Two related genes that help control signaling between brain cells may be central components of the biological machinery that causes cocaine addiction, researchers have found.

Molecular therapeutics advance fight against brain cancer
An estimated 41,000 new cases of primary brain tumors are expected to be diagnosed in 2004, according to the American Brain Tumor Association.

Protein vaccine fully protects mice from lethal aerosol challenge with ricin toxin
Scientists at the U.S. Army Medical Research Institute of Infectious Diseases have developed an experimental vaccine against ricin, a potential biological threat agent, which fully protected mice from aerosol challenge with lethal doses of the toxin.

Dispute over life in Antarctic lake
Controversy has erupted over Lake Vostok, which lies deep beneath the Antarctic ice.

Hearing where it's at: How humans and gerbils learn to locate sound
Humans behave like small mammals when tracing the source of a low-pitched sound, according to a study funded by the Medical Research Council at University College London.

Symptoms of foodborne botulism may help predict fatality
The extreme toxicity of botulism makes it a potentially lethal type of food poisoning - and a possible agent of bioterrorist attack.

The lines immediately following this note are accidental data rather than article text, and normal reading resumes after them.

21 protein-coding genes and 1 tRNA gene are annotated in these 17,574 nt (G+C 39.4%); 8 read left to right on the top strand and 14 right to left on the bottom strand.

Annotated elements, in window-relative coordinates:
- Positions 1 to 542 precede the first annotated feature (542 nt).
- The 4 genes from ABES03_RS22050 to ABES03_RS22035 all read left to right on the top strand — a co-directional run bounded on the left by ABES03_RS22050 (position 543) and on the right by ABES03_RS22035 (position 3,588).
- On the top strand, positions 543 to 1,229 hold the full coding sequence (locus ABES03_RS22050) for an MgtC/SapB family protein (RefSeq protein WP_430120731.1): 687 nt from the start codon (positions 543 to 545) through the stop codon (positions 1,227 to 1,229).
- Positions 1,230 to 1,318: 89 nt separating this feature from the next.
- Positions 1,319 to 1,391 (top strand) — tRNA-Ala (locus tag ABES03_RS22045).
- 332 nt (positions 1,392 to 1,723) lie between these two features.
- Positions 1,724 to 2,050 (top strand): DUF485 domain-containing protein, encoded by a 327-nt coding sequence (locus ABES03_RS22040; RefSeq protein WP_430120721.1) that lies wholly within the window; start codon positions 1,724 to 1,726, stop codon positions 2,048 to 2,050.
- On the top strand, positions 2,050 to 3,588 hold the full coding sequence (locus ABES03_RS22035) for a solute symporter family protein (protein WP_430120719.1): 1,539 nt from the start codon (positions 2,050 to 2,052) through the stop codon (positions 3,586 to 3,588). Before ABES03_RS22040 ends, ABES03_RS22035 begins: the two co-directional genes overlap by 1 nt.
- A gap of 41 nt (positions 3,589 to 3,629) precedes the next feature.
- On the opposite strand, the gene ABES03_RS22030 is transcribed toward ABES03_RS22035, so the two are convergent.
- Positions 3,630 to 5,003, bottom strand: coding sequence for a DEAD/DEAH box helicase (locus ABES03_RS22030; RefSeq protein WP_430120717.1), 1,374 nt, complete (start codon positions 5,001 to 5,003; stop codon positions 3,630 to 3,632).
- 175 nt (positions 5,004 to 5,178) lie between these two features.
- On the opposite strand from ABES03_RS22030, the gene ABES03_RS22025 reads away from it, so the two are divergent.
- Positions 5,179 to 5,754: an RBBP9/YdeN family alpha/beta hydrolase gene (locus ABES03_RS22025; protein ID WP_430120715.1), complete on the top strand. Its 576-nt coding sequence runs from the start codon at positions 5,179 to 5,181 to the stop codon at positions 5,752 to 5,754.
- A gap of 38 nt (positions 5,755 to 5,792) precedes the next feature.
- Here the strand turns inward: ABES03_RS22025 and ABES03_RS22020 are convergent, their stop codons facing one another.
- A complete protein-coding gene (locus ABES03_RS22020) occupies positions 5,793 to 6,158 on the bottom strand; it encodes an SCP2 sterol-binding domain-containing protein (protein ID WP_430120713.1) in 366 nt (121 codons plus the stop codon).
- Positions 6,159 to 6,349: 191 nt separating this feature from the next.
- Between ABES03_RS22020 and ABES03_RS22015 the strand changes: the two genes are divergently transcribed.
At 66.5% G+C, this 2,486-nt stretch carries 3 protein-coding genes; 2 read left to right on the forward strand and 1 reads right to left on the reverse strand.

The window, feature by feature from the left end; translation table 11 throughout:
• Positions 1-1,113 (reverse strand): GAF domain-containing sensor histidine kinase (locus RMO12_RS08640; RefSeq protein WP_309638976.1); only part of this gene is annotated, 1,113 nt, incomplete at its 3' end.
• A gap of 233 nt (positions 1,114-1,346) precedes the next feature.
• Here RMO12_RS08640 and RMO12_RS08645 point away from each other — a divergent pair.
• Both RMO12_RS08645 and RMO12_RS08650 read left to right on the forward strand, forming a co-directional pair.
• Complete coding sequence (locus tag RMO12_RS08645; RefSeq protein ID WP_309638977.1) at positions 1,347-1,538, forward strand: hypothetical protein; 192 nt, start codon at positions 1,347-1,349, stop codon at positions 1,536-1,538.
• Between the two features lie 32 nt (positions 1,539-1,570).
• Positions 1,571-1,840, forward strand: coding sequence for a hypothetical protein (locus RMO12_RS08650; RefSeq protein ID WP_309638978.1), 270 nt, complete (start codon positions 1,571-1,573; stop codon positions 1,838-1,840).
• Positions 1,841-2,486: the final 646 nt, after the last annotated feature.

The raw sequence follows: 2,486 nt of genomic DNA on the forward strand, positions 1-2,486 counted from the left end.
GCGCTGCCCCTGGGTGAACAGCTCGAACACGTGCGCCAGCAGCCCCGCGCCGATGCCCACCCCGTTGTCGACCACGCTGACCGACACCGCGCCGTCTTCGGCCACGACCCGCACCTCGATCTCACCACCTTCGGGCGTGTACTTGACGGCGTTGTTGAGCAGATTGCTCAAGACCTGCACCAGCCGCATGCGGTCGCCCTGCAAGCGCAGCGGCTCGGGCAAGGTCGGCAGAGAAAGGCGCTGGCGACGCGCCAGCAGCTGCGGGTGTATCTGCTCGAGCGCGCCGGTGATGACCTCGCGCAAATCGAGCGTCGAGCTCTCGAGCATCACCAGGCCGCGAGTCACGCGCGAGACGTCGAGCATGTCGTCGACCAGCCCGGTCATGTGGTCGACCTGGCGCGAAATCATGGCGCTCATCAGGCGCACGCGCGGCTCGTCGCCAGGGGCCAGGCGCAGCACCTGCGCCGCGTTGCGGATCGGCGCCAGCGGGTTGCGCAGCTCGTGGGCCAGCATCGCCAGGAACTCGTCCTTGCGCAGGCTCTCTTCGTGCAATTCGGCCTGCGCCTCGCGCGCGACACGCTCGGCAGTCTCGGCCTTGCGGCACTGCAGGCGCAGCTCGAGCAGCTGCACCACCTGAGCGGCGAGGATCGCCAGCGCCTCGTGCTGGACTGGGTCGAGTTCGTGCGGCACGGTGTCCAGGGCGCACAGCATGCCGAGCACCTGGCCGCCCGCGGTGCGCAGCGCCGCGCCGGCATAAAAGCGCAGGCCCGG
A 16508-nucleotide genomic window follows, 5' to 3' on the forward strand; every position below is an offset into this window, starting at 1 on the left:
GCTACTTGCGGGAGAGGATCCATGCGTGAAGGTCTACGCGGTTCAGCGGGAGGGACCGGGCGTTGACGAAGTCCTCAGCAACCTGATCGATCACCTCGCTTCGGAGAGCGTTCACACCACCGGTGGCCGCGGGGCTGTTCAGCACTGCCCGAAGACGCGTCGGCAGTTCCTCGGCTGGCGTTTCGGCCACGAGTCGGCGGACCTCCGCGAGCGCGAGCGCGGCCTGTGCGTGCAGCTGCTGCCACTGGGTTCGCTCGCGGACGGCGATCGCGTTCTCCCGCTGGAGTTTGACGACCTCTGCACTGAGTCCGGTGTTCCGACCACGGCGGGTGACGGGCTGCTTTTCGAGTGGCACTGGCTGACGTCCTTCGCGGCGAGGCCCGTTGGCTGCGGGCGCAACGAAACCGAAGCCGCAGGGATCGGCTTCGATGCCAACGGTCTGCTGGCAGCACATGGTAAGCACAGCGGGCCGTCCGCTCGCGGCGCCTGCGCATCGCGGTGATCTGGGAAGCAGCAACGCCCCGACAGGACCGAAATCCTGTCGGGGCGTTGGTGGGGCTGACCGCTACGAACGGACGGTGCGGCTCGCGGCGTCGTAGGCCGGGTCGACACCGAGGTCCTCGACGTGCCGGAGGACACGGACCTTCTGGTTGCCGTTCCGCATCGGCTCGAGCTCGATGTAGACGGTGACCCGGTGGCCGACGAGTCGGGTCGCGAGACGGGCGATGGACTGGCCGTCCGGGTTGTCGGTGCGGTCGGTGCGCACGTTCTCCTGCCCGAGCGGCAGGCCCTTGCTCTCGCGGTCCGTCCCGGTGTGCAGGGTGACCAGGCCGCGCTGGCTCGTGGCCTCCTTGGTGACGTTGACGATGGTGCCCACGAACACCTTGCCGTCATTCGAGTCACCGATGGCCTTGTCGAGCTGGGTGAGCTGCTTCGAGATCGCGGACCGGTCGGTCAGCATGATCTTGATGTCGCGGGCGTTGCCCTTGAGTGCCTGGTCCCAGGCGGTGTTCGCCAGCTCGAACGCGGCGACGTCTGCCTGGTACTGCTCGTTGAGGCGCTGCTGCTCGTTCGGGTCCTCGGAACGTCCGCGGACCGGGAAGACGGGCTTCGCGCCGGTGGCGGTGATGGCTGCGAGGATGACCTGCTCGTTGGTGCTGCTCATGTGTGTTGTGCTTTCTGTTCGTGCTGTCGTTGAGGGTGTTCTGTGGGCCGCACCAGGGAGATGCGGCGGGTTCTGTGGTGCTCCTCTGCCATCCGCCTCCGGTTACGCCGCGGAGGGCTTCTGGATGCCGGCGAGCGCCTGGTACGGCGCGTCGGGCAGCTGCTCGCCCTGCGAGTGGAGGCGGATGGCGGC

News tips from the Journal of Neuroscience
Highlights for the Journal of Neuroscience include: Multiple sites of adaptive plasticity in the owl's auditory localization pathway, and putting fear in its place: remapping of hippocampal place cells during fear conditioning.

Primary care doctors who treat blacks may be less able to provide high quality care
If you are a black Medicare patient in the United States, you are more likely than a white Medicare patient to be treated by a primary care physician who reports being unable to provide consistently high-quality medical care to all patients.

Early clinical treatment can halt progression of Alzheimer's disease, UCI researchers find
UC Irvine neurobiologists have provided the first evidence that early clinical treatment of brain lesions can halt the progression of Alzheimer's disease.

Outcome for acute lymphoblastic leukemia linked to gene expression patterns
A relatively small number of genes are linked to either resistance or sensitivity to four major cancer drugs used to treat acute lymphoblastic leukemia (ALL), suggesting that these genes are key to treatment outcome.

Study explains spatial orientation differences between sexes
A University of Toronto researcher has found that differences between men and women in determining spatial orientation may be the result of inner ear size.

Case Western Reserve's Flight Nursing Academy holds camp for nurses in air medical services